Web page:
Centre for African Conservation Ecology
High numbers of extralimital species (i.e. those that historically did not occur in the area) have been introduced into many private protected areas in the Eastern Cape to increase the number of different animals available for viewing, under the assumption that this is what tourists want. Even though the ecological and economic costs of having these extralimital species are high, the social benefits are not understood.
Dr. Kristine Maciejewski assessed how important these species are for ecotourism by evaluating their appeal to tourists. Her research showed that tourists did not prefer these extralimital species over indigenous species.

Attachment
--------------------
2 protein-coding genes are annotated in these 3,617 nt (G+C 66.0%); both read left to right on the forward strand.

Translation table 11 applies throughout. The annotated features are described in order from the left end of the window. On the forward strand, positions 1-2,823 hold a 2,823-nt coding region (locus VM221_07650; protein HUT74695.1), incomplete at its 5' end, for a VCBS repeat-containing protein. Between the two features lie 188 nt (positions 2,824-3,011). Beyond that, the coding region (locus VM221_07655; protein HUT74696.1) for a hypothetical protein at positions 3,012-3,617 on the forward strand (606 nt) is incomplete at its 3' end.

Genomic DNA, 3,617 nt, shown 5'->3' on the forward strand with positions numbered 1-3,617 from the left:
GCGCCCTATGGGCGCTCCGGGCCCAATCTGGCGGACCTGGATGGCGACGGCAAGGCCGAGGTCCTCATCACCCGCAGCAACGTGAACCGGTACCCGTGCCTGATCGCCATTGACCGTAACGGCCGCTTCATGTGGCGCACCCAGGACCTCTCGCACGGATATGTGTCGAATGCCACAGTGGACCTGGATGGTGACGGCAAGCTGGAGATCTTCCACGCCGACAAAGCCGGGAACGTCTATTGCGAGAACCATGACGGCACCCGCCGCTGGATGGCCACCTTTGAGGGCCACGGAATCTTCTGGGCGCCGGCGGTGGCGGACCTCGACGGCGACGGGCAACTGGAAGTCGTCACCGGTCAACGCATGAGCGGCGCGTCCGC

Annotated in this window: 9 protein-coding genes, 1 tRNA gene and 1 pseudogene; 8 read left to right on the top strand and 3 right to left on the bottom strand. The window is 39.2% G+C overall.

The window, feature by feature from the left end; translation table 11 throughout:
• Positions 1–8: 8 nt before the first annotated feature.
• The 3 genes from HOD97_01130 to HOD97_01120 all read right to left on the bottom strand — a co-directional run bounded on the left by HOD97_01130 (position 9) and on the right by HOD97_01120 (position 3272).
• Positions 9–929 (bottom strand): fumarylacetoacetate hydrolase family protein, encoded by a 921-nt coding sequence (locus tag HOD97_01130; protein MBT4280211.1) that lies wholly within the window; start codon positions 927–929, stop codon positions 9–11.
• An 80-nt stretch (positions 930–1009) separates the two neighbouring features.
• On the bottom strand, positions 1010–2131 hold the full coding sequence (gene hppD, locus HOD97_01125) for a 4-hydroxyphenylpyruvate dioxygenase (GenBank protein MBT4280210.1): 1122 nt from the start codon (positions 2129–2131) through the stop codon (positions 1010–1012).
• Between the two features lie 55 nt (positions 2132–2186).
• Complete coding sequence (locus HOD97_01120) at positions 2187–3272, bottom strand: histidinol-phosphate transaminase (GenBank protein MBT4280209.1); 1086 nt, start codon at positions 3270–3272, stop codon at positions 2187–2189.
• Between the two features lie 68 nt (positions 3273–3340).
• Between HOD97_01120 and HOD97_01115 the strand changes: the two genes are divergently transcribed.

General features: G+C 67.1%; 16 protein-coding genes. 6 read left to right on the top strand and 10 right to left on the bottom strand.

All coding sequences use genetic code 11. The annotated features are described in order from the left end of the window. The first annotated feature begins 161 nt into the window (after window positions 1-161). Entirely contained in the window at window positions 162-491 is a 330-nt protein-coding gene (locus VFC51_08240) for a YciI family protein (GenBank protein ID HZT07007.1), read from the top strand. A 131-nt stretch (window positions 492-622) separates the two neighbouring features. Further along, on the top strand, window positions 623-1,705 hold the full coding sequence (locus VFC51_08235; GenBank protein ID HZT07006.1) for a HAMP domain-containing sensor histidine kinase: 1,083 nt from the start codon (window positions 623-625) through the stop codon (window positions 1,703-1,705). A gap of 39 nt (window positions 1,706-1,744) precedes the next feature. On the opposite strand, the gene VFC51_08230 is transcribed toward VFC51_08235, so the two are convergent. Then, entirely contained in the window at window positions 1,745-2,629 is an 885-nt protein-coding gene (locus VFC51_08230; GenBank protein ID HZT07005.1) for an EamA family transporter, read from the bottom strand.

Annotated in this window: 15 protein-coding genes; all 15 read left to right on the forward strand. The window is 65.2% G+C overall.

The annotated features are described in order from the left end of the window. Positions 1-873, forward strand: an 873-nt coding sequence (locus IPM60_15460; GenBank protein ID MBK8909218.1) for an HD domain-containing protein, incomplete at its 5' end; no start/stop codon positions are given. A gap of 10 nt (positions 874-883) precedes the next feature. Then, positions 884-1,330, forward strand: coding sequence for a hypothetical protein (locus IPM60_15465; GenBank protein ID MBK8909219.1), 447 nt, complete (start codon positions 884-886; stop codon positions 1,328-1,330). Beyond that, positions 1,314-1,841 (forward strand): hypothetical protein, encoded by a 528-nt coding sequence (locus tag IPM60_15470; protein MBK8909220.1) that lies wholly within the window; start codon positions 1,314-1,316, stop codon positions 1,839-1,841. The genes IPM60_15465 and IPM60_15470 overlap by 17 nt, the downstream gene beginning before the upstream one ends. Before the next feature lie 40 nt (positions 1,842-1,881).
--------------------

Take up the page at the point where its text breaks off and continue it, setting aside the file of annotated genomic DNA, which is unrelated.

In: Maciejewski, K. and G. I. H. Kerley. 2014.
Understanding Tourists’ Preferences for Mammal Species in Private Protected Areas: Is There a Case for Extralimital Species for Ecotourism.
PLoS ONE 9(2): e88192
Even though the ecological and economic costs of extralimital species are known, managers are reluctant to remove extralimital species as they assume that without these species tourist numbers will drop. These expectations are anecdotal and not based on empirical evidence.
What we found
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